Among all the events that make up the ATP World Tour Masters 1000 series, Madrid has earned a somewhat complicated and controversial reputation. Schedule and surface changes make up only part of this event’s history that dates back to 2002.
After being moved from its former location in Stuttgart, Germany, the new tournament was reborn in 2002 as an indoor hard court event played at the Madrid Arena. It got off to a rather disappointing initial conclusion when Andre Agassi won the finals by walkover against Jiri Novak.
Until 2009, the event had a new champion each year. Spain’s Juan Carlos Ferrero and then later Rafael Nadal pleased the locals by winning the title in 2003 and 2005 respectively. Nadal was forced to battle in five sets against Ivan Ljubicic when Masters finals were still contested by best three out of five sets.
Roger Federer claimed the title in 2006 over Fernando Gonzalez. The Swiss star lost in the finals to David Nalbandian in 2007 and then Andy Murray won it all in 2008 over Gilles Simon of France.
But it was in 2009 that the event entered a new phase that many tennis fans still view as controversial. The ATP decided to rebrand the then ATP Masters Series into the new ATP World Tour Masters 1000 series. As part of the new initiative, Madrid was moved up in the season calendar to May and converted into an outdoor clay court event. This change brought about by organizers was in hopes of turning the event into the premier lead up clay court tournament before Roland Garros. But with Madrid’s altitude playing a factor at the event, some took the view that Rome, now taking place the following week, as being perhaps the best pre-French Open tournament in terms of getting a glimpse as to who will win in Paris.
The recently built “La Caja Magica” or Manzanares Park Tennis Center became the new site of the now renamed Mutua Madrilena Madrid Open. The new arena would become the scene of one of the most intense matches of the entire 2009 season when Rafael Nadal faced off against Novak Djokovic in the semifinals. At that time, it became their closest battle yet on clay with Nadal prevailing in over three hours 3-6, 7-6(5), 7-5(9).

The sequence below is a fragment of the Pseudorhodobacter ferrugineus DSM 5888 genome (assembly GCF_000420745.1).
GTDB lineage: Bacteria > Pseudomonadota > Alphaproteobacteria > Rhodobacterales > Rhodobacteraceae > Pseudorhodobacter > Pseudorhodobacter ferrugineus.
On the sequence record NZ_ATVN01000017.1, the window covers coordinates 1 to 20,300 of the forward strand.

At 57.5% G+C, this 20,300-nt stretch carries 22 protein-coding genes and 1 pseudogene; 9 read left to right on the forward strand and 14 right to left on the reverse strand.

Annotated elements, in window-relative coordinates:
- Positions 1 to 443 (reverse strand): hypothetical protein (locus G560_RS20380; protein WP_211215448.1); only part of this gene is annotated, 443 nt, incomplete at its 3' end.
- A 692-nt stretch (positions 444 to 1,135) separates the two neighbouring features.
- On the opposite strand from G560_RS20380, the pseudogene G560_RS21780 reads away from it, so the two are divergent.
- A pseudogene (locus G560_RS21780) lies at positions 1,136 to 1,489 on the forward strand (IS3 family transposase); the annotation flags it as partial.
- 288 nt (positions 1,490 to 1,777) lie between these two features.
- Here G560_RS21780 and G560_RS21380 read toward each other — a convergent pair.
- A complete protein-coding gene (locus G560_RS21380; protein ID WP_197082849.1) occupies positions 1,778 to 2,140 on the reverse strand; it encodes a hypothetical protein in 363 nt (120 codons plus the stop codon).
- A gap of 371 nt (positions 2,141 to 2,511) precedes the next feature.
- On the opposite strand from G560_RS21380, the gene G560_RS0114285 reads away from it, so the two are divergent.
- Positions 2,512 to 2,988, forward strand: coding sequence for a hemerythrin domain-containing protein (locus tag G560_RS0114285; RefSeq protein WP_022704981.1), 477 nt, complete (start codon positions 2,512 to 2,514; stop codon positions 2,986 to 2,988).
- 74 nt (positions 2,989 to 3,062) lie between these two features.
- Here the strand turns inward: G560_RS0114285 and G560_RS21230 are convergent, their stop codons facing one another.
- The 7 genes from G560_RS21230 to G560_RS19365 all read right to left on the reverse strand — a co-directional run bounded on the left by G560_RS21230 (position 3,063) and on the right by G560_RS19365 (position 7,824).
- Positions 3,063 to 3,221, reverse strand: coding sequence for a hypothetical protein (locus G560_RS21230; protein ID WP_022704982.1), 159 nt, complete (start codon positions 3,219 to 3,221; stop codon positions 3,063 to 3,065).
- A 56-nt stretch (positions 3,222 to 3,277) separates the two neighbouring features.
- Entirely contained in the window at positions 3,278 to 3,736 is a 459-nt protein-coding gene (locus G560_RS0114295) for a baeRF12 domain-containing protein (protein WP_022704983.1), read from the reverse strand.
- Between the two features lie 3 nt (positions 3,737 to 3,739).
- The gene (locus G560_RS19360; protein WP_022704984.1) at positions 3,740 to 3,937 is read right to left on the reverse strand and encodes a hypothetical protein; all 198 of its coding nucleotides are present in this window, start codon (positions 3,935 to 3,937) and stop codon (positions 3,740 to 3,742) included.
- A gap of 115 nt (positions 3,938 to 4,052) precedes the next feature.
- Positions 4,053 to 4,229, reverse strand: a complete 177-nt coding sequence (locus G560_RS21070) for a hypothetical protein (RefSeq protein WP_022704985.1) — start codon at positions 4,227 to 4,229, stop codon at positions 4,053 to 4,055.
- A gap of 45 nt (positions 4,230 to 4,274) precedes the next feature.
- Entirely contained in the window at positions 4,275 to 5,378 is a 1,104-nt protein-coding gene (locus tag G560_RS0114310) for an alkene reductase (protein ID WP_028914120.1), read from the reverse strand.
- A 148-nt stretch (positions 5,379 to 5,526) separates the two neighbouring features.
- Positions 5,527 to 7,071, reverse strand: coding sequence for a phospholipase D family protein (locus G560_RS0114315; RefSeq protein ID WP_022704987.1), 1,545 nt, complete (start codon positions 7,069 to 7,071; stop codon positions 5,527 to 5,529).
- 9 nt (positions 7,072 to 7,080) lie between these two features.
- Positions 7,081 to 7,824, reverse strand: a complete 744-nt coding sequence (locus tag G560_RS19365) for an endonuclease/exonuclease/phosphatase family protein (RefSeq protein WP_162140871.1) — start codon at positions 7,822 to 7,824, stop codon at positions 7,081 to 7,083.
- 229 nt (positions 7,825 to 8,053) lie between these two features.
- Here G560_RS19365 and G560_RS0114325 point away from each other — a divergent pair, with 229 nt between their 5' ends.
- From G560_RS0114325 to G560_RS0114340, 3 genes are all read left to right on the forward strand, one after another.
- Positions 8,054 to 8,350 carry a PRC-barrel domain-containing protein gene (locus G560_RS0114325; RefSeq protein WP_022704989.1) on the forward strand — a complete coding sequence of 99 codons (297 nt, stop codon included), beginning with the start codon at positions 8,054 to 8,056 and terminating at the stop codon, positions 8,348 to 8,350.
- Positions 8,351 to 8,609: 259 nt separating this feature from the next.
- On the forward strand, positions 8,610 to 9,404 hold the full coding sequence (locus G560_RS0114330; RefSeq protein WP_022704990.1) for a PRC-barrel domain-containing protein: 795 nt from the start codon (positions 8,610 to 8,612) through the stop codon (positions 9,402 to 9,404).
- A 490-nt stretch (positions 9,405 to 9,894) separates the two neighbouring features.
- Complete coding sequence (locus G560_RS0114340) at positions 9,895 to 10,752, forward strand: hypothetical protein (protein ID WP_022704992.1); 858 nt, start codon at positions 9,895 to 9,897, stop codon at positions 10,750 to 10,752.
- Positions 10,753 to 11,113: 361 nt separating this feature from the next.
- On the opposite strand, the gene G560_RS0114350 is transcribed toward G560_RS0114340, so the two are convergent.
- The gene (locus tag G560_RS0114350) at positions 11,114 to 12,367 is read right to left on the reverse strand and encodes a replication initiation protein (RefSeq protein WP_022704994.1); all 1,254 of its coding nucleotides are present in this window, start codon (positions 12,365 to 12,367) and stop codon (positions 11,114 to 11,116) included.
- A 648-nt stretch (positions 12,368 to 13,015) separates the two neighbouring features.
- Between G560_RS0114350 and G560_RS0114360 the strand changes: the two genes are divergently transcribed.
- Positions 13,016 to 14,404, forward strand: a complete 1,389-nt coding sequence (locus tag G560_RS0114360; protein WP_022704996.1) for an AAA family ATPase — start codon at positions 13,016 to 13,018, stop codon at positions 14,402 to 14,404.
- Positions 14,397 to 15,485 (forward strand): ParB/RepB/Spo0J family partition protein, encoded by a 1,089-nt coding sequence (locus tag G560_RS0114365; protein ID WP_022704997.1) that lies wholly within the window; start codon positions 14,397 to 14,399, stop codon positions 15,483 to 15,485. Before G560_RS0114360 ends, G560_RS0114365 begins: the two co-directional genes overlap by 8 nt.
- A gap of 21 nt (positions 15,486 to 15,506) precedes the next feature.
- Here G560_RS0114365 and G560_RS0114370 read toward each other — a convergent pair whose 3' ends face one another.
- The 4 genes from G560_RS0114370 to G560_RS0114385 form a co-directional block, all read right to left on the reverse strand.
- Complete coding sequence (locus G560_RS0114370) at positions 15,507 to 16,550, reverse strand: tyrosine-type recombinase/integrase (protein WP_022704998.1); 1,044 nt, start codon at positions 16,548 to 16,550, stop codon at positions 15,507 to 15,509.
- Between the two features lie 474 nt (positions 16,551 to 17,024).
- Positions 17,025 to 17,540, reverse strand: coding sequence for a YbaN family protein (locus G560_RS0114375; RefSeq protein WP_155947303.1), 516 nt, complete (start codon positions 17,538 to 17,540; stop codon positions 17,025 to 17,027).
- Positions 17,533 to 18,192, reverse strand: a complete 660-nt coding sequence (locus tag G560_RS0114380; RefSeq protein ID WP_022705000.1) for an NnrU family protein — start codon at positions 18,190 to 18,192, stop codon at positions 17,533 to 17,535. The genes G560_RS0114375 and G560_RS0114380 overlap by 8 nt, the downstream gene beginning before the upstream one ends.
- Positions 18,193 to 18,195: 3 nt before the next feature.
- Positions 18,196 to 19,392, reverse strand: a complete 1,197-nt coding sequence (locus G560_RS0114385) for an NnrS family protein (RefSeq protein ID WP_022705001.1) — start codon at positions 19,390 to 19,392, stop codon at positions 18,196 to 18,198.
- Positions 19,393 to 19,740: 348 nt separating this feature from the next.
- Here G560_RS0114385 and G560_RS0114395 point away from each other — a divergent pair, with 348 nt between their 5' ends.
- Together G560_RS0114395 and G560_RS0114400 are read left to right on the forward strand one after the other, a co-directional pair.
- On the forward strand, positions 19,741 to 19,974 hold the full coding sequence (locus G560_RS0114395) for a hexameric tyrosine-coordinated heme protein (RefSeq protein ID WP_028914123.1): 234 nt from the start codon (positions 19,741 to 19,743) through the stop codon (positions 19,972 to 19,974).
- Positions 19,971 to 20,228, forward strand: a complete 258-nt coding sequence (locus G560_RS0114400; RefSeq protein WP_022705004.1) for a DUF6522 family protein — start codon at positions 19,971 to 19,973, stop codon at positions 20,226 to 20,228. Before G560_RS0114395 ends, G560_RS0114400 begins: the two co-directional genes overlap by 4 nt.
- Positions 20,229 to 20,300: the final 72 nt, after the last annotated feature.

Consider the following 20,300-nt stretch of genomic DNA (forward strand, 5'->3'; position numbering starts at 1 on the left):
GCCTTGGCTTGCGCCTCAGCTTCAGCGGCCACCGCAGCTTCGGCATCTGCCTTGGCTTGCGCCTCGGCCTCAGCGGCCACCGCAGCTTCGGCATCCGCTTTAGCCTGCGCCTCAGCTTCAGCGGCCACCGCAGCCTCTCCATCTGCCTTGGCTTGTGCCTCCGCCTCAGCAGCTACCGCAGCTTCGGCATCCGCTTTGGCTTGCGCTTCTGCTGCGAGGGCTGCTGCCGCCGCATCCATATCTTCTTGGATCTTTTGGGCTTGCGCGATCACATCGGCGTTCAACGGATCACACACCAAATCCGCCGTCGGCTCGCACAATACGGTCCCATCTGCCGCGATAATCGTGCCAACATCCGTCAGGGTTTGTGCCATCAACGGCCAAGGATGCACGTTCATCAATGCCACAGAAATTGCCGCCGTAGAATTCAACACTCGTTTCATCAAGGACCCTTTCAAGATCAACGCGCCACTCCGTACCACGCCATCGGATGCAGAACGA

Roger Federer won the title in the finals over a still weary Nadal 6-4, 6-4 to earn his first title of the year. Some tennis watchers feel that Nadal’s long battle against Djokovic in the semis may have contributed to his later surprise defeat at the hands of Robin Soderling in the fourth round of the French Open.
That same year, Madrid became a combined ATP/WTA event. In the women’s final, Dinara Safina defeated Caroline Wozniacki 6-2, 6-4.
Despite the stunning surroundings of the “La Caja Magica”, many ATP and WTA players were vocal in the complaints about the event, most with regards to the construction of the courts. Many pros felt that the underlying foundation of the courts were not properly laid down leading to an increase in the potential for foot and ankle injuries.
2010 saw Rafael Nadal win the men’s title for the first time since 2005 when he beat Djokovic in the finals. On the women’s side, France’s Aravane Rezai surprised everyone by not only getting to the finals, but then beating Venus Williams to win her biggest career title. In 2011, Djokovic beat Nadal for the first time in a clay court final to win the Madrid title while Petra Kvitova claimed the women’s title. The event was now just known as the Mutua Madrid Open.
Tournament owner Ion Tiriac courted more controversy in 2012 when he approved the use of blue clay on all courts at the event. Tiriac’s reasoning was not only would it make the tournament more unique as being the first to use such a color but that it would help television viewers see the ball better on their screens.
Though it was proven that blue clay and red clay have the same consistency, players largely complained about the color switch and about the under surface of the courts themselves saying it made the courts too slippery to play on. Both Djokovic and Nadal lost early at the tournament and later said that they would reconsider competing in Madrid the next year if the blue clay was used again.
With Djokovic and Nadal gone, Roger Federer went on to win the title in a tight three set final against Tomas Berdych. In the women’s final, Serena Williams cruised in straight sets against Victoria Azarenka.
Due to pressure from both the ATP and WTA tours, Tiriac and tournament organizers relented on the blue clay and permitted the return of red clay for the 2013 event.
The top seeds for the 2013 Mutua Madrid Open will be Novak Djokovic on the men’s side and Serena Williams on the women’s side.
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